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The Decline and Fall of Colonial Vietnam

2013 Arthur Ross Book Award

Speaker: Fredrik Logevall, Stephen and Madeline Anbinder Professor of History, Cornell University; Author, Embers of War: The Fall of an Empire and the Making of America’s Vietnam
Presider: Gideon Rose, Peter G. Peterson Chair and Editor, Foreign Affairs
December 18, 2013

Event Description

Fredrik Logevall, winner of the 2013 Arthur Ross Book Award, discusses his prize-winning book, Embers of War: The Fall of an Empire and the Making of America's Vietnam. Logevall traces the long decline of French colonial power in Indochina and links it to the increasing involvement of the United States in the region. Logevall's research sheds light on the behavior of French and U.S. policymakers, who continued to pursue their war aims long after they had privately conceded that success was unlikely.

Event Highlights

Logevall on U.S. support for the French effort to re-assert control in Vietnam:

"And, of course, they say, yes, you may reclaim Indochina, and they do it in part because of a skillful diplomacy on the part of the French and the British. A theme in the book is that the French military performance is to some extent mixed, but they're really good at diplomacy. And so they make this sale to the Americans. For their own reasons, the Americans under Truman also believe that they need a strong France in the center of Europe. There's already an emerging set of tensions with the Soviets. The grand alliance, as you know, collapses pretty quickly. And I think, for reasons that have really nothing to do with Indochina, per se, Truman and his aides say, all right, we don't like colonialism, we really do think its day has passed, but we need to allow the French—and we will allow the French—to come back."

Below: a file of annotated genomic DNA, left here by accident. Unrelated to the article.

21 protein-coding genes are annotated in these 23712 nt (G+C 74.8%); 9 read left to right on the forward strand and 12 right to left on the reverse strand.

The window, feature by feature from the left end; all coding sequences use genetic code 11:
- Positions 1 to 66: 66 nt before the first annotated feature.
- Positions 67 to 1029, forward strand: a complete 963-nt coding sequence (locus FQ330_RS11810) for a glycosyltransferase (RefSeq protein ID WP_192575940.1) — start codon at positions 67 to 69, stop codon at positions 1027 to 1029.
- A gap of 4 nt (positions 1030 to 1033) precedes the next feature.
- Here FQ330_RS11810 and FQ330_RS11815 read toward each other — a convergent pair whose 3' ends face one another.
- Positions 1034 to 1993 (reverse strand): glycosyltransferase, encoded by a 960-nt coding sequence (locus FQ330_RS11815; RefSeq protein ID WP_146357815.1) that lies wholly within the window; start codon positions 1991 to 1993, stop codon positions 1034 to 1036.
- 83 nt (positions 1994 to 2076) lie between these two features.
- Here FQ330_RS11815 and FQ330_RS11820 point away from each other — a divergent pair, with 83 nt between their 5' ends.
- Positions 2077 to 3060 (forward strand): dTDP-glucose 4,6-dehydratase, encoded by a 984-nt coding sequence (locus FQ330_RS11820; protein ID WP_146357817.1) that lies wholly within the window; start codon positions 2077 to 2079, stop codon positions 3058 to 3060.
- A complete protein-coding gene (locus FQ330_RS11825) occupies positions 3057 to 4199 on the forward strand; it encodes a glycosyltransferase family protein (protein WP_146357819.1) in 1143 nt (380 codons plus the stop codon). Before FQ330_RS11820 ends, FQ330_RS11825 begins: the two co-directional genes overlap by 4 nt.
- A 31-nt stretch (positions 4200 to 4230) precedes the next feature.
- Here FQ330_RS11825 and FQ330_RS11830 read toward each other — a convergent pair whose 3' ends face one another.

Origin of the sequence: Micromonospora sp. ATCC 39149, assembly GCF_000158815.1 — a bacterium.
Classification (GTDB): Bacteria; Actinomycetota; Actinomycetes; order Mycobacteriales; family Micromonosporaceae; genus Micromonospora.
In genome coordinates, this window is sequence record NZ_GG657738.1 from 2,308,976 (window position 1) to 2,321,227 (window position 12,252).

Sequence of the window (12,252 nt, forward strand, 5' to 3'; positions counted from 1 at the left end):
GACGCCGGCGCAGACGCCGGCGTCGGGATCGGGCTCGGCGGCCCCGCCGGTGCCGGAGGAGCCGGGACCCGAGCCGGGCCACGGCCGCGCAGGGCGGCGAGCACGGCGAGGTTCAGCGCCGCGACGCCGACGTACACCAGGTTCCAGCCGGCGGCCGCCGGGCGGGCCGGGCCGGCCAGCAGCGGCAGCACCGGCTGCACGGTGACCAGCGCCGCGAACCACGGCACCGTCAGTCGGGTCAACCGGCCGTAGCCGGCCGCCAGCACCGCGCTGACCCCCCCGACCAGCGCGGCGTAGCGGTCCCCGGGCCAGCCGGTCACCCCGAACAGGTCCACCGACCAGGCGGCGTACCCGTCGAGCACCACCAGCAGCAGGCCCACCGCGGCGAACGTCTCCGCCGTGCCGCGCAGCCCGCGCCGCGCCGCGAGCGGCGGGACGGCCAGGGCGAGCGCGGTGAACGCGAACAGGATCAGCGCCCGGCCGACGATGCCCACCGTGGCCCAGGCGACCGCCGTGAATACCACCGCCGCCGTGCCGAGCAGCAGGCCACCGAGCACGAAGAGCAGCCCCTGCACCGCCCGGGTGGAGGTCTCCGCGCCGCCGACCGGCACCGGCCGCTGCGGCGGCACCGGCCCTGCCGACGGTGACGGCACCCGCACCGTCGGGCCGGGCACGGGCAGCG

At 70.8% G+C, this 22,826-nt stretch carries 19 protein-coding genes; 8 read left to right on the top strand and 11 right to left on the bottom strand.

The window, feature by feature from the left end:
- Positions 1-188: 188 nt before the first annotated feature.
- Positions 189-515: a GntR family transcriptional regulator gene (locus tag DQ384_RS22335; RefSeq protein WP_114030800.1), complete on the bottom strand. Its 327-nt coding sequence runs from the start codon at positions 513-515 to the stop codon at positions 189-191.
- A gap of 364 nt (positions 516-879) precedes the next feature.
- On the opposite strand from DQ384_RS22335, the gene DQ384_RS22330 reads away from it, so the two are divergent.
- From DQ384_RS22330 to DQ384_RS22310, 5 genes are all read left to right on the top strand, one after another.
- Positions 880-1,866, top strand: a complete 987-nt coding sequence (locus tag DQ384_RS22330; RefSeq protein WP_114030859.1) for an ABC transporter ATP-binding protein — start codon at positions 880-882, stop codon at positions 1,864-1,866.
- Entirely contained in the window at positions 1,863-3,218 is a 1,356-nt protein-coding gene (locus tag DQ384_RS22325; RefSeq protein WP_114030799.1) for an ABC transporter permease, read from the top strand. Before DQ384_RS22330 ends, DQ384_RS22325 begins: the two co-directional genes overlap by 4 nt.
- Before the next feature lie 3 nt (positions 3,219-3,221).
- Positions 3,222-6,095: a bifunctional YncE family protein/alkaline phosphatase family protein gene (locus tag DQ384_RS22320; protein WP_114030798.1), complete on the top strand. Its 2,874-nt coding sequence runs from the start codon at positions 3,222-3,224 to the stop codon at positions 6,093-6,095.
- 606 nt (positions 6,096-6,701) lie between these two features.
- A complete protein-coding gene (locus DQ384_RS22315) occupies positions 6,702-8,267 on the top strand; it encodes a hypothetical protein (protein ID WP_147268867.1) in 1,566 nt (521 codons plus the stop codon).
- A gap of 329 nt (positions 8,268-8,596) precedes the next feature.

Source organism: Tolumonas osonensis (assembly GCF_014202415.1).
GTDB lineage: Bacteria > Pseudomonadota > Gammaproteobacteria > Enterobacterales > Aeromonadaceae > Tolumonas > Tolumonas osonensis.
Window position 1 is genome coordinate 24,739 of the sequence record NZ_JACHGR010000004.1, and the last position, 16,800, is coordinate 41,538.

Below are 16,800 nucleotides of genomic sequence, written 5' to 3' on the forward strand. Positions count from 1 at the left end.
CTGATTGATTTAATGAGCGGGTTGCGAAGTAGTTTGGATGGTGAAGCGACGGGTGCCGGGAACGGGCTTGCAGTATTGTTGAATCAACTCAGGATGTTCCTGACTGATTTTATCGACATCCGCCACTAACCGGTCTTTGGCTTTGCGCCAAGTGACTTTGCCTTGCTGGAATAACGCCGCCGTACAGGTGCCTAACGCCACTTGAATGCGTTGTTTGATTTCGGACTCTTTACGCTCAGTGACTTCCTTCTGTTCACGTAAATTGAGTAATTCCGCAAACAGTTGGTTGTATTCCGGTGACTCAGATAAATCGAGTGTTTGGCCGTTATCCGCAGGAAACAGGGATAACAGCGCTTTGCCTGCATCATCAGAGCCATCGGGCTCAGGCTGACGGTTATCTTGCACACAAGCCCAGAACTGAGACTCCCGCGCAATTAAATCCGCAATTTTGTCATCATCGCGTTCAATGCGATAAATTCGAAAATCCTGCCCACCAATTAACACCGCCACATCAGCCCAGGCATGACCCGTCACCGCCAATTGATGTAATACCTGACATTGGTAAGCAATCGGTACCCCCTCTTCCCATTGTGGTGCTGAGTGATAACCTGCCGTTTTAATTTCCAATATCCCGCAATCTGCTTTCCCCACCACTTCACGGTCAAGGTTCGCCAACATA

Logevall on whether foreign intervention and nation-building can ever be successful:

"And one reason I think it's difficult in whatever context is that it's hard, it seems to me, for—let's call them an indigenal peoples, an indigenal people. It's hard for them to see a foreign occupying army as their friend. And I just think it's extremely difficult, in any setting, to come in—let's say that you're the United States in this case and believe, even if it's through benign institutions, even if it's through building schoolhouses and roads and hospitals, and focusing on the hearts and minds, as the phrase goes, that you're going to have lasting support on the part of the people there. I just think that's a really difficult challenge."

Logevall on why many French and U.S. officials continued to support their respective war efforts in Vietnam despite their own personal misgivings:

"I think what you find in the French case and in the American case is that—and maybe this is partly human nature—I'd be interested to know if you agree—that it's difficult for policymakers to acknowledge a mistake, to convince themselves and each other, you know, we went down the wrong road, we're going to pull back."


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